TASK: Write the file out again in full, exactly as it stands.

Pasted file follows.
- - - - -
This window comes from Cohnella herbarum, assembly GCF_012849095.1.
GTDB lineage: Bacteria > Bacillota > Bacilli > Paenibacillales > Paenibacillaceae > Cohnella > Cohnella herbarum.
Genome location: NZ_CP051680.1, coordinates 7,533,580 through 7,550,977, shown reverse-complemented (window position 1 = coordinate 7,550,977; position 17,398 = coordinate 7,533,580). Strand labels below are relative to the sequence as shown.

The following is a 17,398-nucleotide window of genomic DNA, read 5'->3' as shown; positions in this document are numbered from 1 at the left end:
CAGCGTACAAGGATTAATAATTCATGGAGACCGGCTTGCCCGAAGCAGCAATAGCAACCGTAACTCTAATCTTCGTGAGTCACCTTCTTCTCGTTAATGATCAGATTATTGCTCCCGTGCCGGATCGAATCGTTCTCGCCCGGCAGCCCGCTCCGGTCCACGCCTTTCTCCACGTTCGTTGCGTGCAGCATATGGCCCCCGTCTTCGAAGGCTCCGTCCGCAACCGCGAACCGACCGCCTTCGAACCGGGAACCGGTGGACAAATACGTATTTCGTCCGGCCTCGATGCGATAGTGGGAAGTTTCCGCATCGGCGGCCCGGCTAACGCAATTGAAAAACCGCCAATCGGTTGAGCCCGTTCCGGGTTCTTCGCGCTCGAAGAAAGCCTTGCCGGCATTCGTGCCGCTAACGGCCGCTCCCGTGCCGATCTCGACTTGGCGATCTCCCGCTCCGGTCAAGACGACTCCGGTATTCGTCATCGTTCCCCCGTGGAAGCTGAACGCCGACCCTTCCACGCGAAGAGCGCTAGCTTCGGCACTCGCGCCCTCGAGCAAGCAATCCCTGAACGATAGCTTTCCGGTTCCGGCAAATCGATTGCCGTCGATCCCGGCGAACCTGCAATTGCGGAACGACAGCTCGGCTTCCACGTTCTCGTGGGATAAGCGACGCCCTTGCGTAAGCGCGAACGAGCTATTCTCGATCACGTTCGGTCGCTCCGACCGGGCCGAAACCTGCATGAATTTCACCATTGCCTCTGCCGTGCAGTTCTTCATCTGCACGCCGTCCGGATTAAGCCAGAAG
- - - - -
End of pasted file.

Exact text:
This window comes from Cohnella herbarum, assembly GCF_012849095.1.
GTDB lineage: Bacteria > Bacillota > Bacilli > Paenibacillales > Paenibacillaceae > Cohnella > Cohnella herbarum.
Genome location: NZ_CP051680.1, coordinates 7,533,580 through 7,550,977, shown reverse-complemented (window position 1 = coordinate 7,550,977; position 17,398 = coordinate 7,533,580). Strand labels below are relative to the sequence as shown.

The following is a 17,398-nucleotide window of genomic DNA, read 5'->3' as shown; positions in this document are numbered from 1 at the left end:
CAGCGTACAAGGATTAATAATTCATGGAGACCGGCTTGCCCGAAGCAGCAATAGCAACCGTAACTCTAATCTTCGTGAGTCACCTTCTTCTCGTTAATGATCAGATTATTGCTCCCGTGCCGGATCGAATCGTTCTCGCCCGGCAGCCCGCTCCGGTCCACGCCTTTCTCCACGTTCGTTGCGTGCAGCATATGGCCCCCGTCTTCGAAGGCTCCGTCCGCAACCGCGAACCGACCGCCTTCGAACCGGGAACCGGTGGACAAATACGTATTTCGTCCGGCCTCGATGCGATAGTGGGAAGTTTCCGCATCGGCGGCCCGGCTAACGCAATTGAAAAACCGCCAATCGGTTGAGCCCGTTCCGGGTTCTTCGCGCTCGAAGAAAGCCTTGCCGGCATTCGTGCCGCTAACGGCCGCTCCCGTGCCGATCTCGACTTGGCGATCTCCCGCTCCGGTCAAGACGACTCCGGTATTCGTCATCGTTCCCCCGTGGAAGCTGAACGCCGACCCTTCCACGCGAAGAGCGCTAGCTTCGGCACTCGCGCCCTCGAGCAAGCAATCCCTGAACGATAGCTTTCCGGTTCCGGCAAATCGATTGCCGTCGATCCCGGCGAACCTGCAATTGCGGAACGACAGCTCGGCTTCCACGTTCTCGTGGGATAAGCGACGCCCTTGCGTAAGCGCGAACGAGCTATTCTCGATCACGTTCGGTCGCTCCGACCGGGCCGAAACCTGCATGAATTTCACCATTGCCTCTGCCGTGCAGTTCTTCATCTGCACGCCGTCCGGATTAAGCCAGAAG